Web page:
The company that makes the K2, Keychron, also makes lots of other unique layout models. They have a 65%, TKL-compact, and low-profile models. The company really specializes in the different niche layouts and they do a good job with the K2. You can find the Keychron K2 on Amazon for a really affordable price through this link.

The K2 is a mechanical keyboard with wireless functionality, which can connect to 3 devices at once making it quite easy to toggle between devices. The keyboard also has an impressive battery that can last up to two weeks. The keyboard is also functional with Windows and Apple operating systems as well. Located on the side of the keyboard is a sliding switch that makes it easy to toggle between the different operating systems.

The only things we didn’t like about the K2 was how thick the keyboard is. It makes it very difficult to type on without a wrist rest and can cause some wrist pain. On top of that, the USB-C power cable connection was on the left side of the keyboard which is a little awkward to plug in. Usually the port is located on the backside of the keyboard.

2. Vortexgear Race 3

The Vortexgear 3 comes with an anodized aluminum case, that is sturdy and heavy. This makes the keyboard feel solid and very stable when typing. The keyboard also comes with some nice custom PBT keycaps designs, so the layout is unique and does not get those shiny grease marks that ABS keycaps get. You can find the keyboard on Amazon for an decent price, it’s not cheap but usually aluminum keyboards are quite expensive so the price is fitting.

The keyboard comes layered with COLEMAK and DVORAK, so if you are an expert at typing with these layouts, you’ll enjoy how easy it is to switch between them. On top of that, you have the option between Cherry MX Brown and Blues so you can decide between loud and tactile or quiet and tactile switches.

The only downside we found to this keyboard with the USB plugin did not feel very secure. We also found a lot of complaints from reviews about how for some people the plug would fall out after some light usage. Be careful if you’re keyboard has this issue as well, because it sounds like some of have manufacturing issues.

1. Drevo Excalibur

Photo by Zuology

The Drevo Excalibur comes in either black or white case designs with a floating keycap design. The build looks sleek and very compact. When purchasing you’ll have the option between several different Cherry MX switches including the Black, Blue, Brown, and Red switches. It’s always nice to have a pick between several switch options, because it really allows you to customize the feel of the keyboard for your own specific tastes.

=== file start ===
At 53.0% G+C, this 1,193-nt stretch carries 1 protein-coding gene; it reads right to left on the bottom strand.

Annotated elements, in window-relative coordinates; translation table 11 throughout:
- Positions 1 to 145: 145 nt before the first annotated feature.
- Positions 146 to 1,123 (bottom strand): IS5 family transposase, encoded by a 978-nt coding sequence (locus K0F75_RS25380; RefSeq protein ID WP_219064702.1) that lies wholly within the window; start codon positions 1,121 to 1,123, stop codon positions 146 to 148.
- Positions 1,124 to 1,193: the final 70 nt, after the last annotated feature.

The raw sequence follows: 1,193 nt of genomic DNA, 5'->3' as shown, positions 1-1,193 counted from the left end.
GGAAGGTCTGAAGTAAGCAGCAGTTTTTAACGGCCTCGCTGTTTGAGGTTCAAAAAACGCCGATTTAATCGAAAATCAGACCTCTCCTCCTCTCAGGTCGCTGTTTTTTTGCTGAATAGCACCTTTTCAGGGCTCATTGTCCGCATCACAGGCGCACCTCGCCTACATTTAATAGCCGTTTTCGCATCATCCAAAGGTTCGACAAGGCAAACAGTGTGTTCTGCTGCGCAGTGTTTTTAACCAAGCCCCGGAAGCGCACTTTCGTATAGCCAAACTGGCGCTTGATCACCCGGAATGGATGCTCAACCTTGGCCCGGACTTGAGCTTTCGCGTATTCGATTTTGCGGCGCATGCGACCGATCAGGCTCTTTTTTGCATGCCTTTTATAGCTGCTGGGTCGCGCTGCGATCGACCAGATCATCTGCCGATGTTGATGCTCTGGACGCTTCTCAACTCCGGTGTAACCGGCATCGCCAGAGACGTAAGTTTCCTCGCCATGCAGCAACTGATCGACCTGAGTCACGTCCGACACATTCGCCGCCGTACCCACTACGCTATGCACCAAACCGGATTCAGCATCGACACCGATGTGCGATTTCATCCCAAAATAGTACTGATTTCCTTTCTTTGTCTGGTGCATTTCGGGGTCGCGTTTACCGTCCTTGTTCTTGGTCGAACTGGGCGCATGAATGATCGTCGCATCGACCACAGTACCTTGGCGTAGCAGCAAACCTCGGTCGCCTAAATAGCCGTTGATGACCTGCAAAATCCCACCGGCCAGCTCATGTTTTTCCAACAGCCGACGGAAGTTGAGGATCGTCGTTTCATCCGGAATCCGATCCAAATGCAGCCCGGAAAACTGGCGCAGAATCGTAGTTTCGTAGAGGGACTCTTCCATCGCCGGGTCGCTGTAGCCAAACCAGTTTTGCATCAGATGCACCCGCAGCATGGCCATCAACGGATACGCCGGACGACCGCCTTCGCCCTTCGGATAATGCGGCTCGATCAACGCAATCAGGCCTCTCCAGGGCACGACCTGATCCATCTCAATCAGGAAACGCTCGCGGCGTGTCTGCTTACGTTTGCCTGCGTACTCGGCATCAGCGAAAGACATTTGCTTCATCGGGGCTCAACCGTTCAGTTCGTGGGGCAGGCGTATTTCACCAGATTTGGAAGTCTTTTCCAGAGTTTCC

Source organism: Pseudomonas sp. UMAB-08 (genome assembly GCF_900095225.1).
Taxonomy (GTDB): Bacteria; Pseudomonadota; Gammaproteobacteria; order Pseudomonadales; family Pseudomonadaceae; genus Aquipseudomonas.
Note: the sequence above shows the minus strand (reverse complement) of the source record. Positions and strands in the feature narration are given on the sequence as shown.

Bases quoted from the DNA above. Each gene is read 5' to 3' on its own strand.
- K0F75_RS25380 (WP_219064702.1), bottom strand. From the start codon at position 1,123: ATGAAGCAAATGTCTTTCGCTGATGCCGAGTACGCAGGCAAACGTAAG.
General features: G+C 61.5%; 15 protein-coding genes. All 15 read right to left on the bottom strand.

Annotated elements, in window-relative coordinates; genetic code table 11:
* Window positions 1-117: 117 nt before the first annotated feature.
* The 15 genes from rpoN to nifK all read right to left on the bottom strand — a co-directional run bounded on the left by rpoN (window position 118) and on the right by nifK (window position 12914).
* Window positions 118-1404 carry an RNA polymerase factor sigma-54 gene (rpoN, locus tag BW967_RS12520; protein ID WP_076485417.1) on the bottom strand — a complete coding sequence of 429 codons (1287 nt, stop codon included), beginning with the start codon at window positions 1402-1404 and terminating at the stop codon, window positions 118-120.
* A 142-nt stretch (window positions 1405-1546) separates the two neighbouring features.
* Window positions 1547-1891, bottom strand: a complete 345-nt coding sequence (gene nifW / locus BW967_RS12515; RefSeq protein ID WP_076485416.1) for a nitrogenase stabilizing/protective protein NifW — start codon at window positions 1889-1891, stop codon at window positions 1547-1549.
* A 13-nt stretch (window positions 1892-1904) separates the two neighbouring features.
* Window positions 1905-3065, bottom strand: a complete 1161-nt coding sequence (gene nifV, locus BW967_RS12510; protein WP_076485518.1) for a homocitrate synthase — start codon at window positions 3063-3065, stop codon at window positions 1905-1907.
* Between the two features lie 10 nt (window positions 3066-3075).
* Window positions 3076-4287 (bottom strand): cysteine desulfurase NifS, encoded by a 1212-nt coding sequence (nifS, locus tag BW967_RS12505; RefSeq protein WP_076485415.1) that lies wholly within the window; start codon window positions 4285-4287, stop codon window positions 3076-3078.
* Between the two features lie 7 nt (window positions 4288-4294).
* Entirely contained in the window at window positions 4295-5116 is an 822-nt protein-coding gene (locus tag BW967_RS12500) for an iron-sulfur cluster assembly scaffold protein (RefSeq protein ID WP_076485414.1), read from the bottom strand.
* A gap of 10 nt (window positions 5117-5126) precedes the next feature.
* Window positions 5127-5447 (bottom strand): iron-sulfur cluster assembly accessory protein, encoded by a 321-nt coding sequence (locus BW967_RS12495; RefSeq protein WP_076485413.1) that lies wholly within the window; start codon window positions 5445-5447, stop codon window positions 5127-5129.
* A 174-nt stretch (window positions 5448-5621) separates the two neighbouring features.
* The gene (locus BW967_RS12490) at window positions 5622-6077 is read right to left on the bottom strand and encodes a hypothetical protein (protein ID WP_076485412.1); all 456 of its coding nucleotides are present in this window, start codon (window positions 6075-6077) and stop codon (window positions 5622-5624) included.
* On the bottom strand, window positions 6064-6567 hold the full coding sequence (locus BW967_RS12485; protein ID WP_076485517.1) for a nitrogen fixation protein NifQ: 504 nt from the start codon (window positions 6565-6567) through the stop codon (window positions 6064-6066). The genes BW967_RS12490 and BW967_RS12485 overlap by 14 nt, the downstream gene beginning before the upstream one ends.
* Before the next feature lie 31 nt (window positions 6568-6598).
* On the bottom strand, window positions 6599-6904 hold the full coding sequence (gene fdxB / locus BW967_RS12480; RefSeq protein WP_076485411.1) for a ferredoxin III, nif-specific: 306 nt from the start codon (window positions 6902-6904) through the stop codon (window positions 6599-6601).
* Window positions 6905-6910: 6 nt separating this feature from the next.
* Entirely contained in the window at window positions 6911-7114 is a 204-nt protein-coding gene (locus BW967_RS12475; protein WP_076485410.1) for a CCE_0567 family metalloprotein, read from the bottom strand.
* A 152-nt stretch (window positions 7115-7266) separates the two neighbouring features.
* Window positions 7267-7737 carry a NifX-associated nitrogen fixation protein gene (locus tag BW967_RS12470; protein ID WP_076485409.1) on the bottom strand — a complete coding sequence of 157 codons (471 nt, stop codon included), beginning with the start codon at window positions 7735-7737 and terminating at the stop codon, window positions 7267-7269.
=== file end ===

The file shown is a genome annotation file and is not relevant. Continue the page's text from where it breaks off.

The only downside to this keyboard we found was the legends were not the best, they are big and bold colored, and look like they’re designed with the gamer aesthetic. You may enjoy the keycap design more but for the price it wouldn’t be too crazy to buy another keycap set online for $20 and swap them out. This keyboard only has white backlighting, so if you enjoy RGB lighting you’re out of luck.

Overall, this is a great keyboard for the price and does everything pretty well. The build quality is nice and the keyboard is really fun to use. You can find the keyboard on Amazon for a mid-range price using this link.


We hope you found this list of some killer 75% keyboards useful, we try to review these keyboards in the most unbiased way possible and provide the best keyboard reviews for you. Overall, we were impressed by all the keyboards on this list, but we would like to see more keyboard companies start producing 75% keyboard layouts because they are such a fun size to use.

As always, happy typing!

Jake Harrington

Jake has been an avid mechanical keyboard user for the past six years. He has a background in Mechanical Engineering and wants to apply his expertise to break down how mechanical keyboards work and show the world all of the cool aspects of the mechanical keyboard hobby.